Just a brief follow-up: South Korea suspended Wednesday the launch of its first space rocket with just less than eight minutes remaining in the countdown due to a technical glitch. A new launch date will be announced after consultations with experts from Russia, who made the first stage of the Korea Space Launch Vehicle-1 (KSLV-1), also called the Naro-1.
For some background information on Seoul’s space program and bragging see the Yonhap article on the “culmination of 20 years of research and development that started with small, rudimentary solid-fuel machines”.
The Washington Post also has two articles related to my latest entry. The first addresses the question of double standards:
ROK’s Deputy Minister of Foreign Affairs Moon Tae-young already stated that any comparison between the two missile launches is ‘inappropriate.’ An unnamed U.S.-official put it bluntly: The question is, ‘are they allies or friends, or people who have generally been belligerent?’ A
South Korea on Wednesday plans to launch a satellite into space using technology capable, in theory, of eventually delivering nuclear warheads or other weapons of mass destruction.
A successful launch from an island off South Korea's southwestern coast will add that country to an elite club of nine nations that have demonstrated the capability to orbit a satellite and -- if they choose -- to conduct long-range missile strikes against an enemy. But it will probably not attract the same kind of international criticism heaped on North Korea when it recently attempted a similar launch.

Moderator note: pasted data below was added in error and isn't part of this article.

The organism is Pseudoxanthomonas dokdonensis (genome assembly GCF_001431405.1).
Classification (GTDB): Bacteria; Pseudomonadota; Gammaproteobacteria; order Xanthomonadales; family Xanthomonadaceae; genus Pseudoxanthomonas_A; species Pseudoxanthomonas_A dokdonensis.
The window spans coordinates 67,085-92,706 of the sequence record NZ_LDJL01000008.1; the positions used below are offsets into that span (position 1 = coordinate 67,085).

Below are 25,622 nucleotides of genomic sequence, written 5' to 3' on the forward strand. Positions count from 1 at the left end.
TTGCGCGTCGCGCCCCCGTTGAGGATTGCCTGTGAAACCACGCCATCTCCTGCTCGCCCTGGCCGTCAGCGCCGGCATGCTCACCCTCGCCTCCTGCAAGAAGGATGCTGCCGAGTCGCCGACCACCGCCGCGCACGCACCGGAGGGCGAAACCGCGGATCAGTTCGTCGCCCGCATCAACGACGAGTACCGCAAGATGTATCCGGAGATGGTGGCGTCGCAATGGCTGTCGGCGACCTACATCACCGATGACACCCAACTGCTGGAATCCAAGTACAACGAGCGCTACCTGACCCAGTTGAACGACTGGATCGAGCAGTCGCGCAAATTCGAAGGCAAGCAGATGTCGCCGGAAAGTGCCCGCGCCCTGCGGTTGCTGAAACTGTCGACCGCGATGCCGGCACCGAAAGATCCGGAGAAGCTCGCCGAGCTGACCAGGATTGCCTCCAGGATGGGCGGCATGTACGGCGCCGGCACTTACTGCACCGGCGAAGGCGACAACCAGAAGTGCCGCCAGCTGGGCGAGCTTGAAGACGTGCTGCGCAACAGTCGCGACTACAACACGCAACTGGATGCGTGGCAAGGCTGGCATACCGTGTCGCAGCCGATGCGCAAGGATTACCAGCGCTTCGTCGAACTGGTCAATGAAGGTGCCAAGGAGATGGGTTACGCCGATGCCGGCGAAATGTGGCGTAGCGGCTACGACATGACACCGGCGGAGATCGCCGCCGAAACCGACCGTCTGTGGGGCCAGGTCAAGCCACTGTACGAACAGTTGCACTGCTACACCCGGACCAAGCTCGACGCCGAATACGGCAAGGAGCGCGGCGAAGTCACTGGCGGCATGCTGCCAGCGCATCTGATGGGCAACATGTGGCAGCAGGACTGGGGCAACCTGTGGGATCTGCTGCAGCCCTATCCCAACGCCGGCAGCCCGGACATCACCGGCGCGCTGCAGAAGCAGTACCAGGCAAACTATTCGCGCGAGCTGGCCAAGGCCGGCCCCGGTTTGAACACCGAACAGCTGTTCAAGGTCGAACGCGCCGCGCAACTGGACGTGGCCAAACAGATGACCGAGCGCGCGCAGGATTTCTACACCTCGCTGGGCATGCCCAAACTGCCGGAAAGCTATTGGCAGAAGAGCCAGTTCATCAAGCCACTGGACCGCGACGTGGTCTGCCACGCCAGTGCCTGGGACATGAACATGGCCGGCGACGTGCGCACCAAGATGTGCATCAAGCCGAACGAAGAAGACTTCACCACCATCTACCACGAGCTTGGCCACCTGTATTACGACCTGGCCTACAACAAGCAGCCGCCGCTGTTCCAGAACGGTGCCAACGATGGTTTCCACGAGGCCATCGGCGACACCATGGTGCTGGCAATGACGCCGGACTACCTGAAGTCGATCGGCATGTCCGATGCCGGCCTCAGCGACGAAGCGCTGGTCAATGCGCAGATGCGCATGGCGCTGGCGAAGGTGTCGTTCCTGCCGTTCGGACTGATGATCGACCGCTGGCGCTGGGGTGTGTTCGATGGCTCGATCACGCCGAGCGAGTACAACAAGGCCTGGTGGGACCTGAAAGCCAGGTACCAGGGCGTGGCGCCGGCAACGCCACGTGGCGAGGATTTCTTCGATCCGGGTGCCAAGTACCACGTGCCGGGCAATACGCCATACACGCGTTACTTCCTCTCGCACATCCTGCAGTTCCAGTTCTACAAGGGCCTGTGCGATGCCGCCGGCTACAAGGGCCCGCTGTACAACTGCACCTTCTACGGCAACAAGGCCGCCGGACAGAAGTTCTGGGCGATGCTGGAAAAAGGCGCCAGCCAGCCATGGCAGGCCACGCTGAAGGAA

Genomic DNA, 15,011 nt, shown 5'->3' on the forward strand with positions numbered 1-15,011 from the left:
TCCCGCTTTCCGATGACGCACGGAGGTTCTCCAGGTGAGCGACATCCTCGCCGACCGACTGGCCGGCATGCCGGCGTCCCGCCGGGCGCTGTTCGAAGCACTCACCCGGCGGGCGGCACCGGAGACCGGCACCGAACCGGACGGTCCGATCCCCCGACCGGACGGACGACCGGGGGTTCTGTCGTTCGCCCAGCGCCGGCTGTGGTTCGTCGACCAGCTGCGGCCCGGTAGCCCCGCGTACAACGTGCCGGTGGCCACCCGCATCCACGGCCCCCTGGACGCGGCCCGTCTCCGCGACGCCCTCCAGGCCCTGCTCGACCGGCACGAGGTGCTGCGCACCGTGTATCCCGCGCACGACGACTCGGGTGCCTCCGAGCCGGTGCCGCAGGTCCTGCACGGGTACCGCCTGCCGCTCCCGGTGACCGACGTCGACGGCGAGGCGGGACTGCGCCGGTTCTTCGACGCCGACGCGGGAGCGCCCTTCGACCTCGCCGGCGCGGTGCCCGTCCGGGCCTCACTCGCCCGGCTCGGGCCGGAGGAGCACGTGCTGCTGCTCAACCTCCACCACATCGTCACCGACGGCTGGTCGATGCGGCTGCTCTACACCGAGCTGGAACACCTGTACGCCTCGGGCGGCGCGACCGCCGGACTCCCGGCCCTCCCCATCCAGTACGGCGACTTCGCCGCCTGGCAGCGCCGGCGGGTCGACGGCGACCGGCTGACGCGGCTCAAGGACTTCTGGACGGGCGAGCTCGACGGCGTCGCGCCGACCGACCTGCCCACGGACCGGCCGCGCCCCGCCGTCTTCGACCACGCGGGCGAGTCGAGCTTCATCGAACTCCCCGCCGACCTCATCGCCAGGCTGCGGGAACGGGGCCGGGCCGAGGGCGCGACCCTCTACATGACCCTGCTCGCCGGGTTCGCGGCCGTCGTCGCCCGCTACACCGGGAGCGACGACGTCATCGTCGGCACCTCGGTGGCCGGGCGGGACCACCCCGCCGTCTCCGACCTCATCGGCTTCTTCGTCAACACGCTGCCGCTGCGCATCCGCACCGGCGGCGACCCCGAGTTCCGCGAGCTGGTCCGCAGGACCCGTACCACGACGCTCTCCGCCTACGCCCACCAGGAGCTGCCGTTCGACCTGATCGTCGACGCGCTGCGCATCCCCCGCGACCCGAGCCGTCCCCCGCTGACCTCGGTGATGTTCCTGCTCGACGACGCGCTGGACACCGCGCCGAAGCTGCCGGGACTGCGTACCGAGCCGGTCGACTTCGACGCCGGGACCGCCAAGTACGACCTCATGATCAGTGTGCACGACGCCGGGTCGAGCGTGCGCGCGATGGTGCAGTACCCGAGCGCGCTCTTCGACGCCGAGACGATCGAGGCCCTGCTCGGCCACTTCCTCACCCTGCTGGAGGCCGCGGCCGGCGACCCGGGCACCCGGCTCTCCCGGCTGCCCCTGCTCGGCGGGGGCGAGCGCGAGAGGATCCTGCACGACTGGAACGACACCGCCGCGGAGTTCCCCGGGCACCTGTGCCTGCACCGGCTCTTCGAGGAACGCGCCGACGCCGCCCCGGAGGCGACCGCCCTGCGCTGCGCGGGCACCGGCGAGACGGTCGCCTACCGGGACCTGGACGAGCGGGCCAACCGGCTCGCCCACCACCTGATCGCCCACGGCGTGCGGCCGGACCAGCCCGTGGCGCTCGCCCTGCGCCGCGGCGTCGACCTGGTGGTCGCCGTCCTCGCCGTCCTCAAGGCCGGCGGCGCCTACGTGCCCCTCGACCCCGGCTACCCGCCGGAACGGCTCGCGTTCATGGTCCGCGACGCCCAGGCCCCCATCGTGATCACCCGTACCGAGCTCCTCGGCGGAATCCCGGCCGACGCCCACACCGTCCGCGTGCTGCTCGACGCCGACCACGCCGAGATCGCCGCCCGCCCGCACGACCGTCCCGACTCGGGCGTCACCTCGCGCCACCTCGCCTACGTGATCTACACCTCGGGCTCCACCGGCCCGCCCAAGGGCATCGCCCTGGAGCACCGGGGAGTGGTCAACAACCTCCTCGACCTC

Japan seems to have fewer concerns. While having pressed the U.N. Security Council to censure North Korea, it expressed its hope that the South Korean test will be successful.
South Korea is said to have spend an estimated US$200 million to obtain technological assistance of Russia after the U.S. government spurned South Korea's appeals for assistance. Russia is supplying the first stage of the rocket about to be launched.
The second WP article describes DPRK’s softer tone of the recent days. The core statement is:
The reasons behind North Korea's apparent softening in strategy are known only to Kim and his inner circle. But analysts in South Korea have speculated that much of North Korea's saber rattling this year was for internal consumption, as Kim began to prepare the country for a succession process that may hand power to his third son, Kim Jong Un, who is just 26.